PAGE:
Wayne State and Virginia chemist wins national award for work with drugs

August 13, 2002

Carl R. Johnson of Hartfield, Va., will be honored August 20 by the world's largest scientific society for helping develop more efficient ways to invent and produce pharmaceutical drugs. He will receive the 2002 Arthur C. Cope Senior Scholar Award from the American Chemical Society at its national meeting in Boston.

During his 40-year career at Wayne State University in Detroit, Johnson's work took a number of twists but maintained a common theme. "Throughout my career," he said, "I've tried to relate chemistry to biology, to do things of interest to the pharmaceutical industry."

He began with studying sulfur-based compounds and how he could use them to tailor-make starting materials and methods to build biologically active compounds. That was more than 200 research papers, seven books and some 200 doctorate and post-doctorate students ago.

In the last decade, said Johnson, researchers have learned that sugar molecules -- in addition to providing energy for humans and other organisms, as does glucose, and structural support, as does cellulose -- serve as "ID tags" on the surface of cells. Hormones use them to identify their target tissue, for example. But so do infectious organisms, like viruses.

"So we began to look at groups of molecules that would mimic the sugars in hopes they might complex with the parasite, virus or bacterium -- and by 'complexing' with it would prevent it from attacking the host cell," said Johnson. "And we tried to make those molecules using unusual chemistry." For instance, he and his group would assemble a complex sugar unit using bacterial enzymes and simple organic starting materials, he added.

Growing up in the small town of Orange, Va., "the closest thing we had to a scientist was our local pharmacist. That's largely why I went to pharmacy school," said Johnson. "But I soon found the thing that was very interesting to me was a chemistry course I took. I knew then what I really wanted to do was become a chemist, one who could work in the pharmaceutical field."

Johnson received his undergraduate degree from the Medical College of Virginia in 1958 and a Ph.D. from the University of Illinois, Urbana, in 1962. He became distinguished professor emeritus at Wayne State in January 2002 and moved with his wife Mary to Hartfield in June. He is a member of the ACS divisions of organic and medicinal chemistry.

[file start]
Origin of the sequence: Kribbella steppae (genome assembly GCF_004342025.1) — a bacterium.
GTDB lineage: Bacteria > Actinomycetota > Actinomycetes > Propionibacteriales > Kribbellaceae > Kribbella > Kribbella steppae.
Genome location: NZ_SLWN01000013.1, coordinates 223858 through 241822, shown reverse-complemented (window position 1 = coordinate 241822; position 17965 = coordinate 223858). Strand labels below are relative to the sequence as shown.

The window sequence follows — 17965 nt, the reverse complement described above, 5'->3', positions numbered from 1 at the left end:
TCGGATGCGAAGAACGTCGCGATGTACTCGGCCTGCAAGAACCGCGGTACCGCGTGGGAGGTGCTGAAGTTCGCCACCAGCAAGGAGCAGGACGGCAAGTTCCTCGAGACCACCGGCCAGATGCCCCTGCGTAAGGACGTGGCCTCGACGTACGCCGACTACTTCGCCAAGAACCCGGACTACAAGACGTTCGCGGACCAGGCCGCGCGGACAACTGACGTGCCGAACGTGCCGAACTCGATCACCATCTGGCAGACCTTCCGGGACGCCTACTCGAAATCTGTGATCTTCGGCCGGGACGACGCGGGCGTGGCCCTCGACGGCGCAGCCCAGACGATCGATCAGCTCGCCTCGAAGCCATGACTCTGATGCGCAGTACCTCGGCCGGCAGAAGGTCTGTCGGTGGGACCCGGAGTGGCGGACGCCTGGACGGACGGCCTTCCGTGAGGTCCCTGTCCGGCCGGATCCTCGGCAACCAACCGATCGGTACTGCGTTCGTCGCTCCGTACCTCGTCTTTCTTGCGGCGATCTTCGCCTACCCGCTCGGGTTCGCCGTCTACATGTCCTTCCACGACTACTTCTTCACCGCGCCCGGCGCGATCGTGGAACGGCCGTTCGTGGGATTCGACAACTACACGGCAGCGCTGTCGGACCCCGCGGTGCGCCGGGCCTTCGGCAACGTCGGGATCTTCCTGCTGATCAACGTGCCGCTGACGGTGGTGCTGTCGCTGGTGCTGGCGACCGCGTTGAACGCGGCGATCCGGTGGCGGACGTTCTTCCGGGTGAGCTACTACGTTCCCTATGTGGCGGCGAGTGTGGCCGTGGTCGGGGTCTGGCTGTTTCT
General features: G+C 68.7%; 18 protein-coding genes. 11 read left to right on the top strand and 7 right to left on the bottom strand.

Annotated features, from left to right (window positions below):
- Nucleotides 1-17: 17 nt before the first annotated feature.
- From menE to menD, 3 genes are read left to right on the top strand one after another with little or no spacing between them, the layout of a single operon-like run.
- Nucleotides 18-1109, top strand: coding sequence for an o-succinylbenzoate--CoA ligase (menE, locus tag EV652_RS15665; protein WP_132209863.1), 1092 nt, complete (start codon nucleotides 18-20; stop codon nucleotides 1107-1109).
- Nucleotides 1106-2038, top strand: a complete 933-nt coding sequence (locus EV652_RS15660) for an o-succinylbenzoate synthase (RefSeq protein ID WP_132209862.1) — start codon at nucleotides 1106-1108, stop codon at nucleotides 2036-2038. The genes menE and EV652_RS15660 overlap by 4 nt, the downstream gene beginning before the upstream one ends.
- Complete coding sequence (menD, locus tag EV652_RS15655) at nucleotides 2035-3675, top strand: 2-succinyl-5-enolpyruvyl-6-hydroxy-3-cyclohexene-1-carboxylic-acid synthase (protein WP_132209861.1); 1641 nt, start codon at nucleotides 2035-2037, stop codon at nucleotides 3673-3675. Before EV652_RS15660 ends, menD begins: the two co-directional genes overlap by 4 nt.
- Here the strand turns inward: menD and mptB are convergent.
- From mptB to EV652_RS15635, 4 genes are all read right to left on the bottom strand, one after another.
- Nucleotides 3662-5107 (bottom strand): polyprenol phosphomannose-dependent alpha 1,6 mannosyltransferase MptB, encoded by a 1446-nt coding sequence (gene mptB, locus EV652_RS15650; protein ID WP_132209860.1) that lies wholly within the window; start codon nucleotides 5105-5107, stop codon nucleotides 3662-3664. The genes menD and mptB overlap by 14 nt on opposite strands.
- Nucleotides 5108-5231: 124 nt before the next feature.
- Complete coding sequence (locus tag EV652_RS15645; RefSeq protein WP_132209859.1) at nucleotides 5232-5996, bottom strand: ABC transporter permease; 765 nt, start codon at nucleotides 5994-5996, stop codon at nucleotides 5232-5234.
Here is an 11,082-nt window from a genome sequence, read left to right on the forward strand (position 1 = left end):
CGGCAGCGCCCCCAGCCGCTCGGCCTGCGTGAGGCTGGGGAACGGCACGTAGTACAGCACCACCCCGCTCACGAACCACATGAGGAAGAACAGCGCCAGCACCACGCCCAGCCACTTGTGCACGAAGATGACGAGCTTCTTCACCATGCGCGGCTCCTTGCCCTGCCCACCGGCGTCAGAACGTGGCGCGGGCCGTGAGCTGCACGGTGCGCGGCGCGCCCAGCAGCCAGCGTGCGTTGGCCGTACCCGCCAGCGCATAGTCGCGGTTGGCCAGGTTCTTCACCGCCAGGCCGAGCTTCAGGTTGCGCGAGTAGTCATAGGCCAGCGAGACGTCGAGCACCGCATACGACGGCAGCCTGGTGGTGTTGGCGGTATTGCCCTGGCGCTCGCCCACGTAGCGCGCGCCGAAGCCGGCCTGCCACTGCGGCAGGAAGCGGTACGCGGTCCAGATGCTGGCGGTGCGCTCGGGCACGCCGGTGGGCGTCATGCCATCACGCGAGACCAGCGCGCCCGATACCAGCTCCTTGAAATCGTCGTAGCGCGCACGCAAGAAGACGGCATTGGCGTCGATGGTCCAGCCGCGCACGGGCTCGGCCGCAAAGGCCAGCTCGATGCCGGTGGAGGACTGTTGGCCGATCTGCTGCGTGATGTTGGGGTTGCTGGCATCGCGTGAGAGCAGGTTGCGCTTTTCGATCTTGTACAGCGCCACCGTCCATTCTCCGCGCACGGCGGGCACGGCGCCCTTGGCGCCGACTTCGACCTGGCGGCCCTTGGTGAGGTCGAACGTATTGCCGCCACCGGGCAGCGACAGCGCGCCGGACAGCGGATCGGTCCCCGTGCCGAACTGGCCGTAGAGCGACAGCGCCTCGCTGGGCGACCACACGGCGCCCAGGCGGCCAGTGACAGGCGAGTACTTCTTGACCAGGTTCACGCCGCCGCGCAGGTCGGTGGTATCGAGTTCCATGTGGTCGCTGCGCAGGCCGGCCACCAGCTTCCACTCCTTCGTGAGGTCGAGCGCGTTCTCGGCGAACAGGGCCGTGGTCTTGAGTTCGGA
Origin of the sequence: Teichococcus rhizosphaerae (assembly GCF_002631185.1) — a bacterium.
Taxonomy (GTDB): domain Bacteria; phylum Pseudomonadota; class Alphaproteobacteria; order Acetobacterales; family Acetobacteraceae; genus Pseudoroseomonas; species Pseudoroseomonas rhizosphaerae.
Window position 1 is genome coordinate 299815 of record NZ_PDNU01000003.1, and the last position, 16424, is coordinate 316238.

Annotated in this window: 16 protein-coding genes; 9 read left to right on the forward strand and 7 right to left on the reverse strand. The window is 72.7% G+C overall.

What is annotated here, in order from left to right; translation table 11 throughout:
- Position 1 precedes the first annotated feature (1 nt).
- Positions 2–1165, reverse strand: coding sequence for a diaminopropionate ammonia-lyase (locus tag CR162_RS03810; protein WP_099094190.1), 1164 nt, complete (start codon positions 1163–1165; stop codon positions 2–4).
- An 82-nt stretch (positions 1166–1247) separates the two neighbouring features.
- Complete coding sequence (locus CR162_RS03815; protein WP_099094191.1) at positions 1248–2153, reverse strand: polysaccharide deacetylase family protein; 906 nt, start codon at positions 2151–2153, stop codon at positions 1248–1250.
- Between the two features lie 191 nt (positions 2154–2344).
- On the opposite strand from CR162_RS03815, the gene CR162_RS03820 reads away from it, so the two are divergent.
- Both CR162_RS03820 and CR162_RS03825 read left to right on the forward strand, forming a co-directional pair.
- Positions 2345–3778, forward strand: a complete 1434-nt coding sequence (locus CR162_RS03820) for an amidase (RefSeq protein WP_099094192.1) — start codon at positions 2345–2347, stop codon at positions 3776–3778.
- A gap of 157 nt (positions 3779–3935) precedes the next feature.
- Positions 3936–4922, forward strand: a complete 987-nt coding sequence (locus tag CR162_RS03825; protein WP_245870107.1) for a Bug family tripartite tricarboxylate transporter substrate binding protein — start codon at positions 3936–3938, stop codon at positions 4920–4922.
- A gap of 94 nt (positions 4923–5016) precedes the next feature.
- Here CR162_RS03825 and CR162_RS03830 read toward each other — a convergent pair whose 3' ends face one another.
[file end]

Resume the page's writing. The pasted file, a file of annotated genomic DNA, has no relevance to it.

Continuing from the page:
The ACS Board of Directors established the Arthur C. Cope Scholar Award in 1984 to recognize and encourage excellence among organic chemists including Senior Scholars, those over age 50. Cope himself was a celebrated organic chemist and former chairman of ACS. The award consists of a $5,000 prize and an unrestricted research grant of $40,000.
-end-


American Chemical Society

Related Chemistry Articles from Brightsurf:

Searching for the chemistry of life
In the search for the chemical origins of life, researchers have found a possible alternative path for the emergence of the characteristic DNA pattern: According to the experiments, the characteristic DNA base pairs can form by dry heating, without water or other solvents.

Sustainable chemistry at the quantum level
University of Pittsburgh Associate Professor John A. Keith is using new quantum chemistry computing procedures to categorize hypothetical electrocatalysts that are ''too slow'' or ''too expensive'', far more thoroughly and quickly than was considered possible a few years ago.

Can ionic liquids transform chemistry?
Table salt is a commonplace ingredient in the kitchen, but a different kind of salt is at the forefront of chemistry innovation.

Principles for a green chemistry future
A team led by researchers from the Yale School of Forestry & Environmental Studies recently authored a paper featured in Science that outlines how green chemistry is essential for a sustainable future.

Sugar changes the chemistry of your brain
The idea of food addiction is a very controversial topic among scientists.

Reflecting on the year in chemistry
A lot can happen in a year, especially when it comes to science.

Better chemistry through tiny antennae
A research team at The University of Tokyo has developed a new method for actively controlling the breaking of chemical bonds by shining infrared lasers on tiny antennae.

Chemistry in motion
For the first time, researchers have managed to view previously inaccessible details of certain chemical processes.

Researchers enrich silver chemistry
Researchers from Russia and Saudi Arabia have proposed an efficient method for obtaining fundamental data necessary for understanding chemical and physical processes involving substances in the gaseous state.

The chemistry behind kibble (video)
Have you ever thought about how strange it is that dogs eat these dry, weird-smelling bits of food for their entire lives and never get sick of them?

Read More: Chemistry News and Chemistry Current Events
Brightsurf.com is a participant in the Amazon Services LLC Associates Program, an affiliate advertising program designed to provide a means for sites to earn advertising fees by advertising and linking to Amazon.com.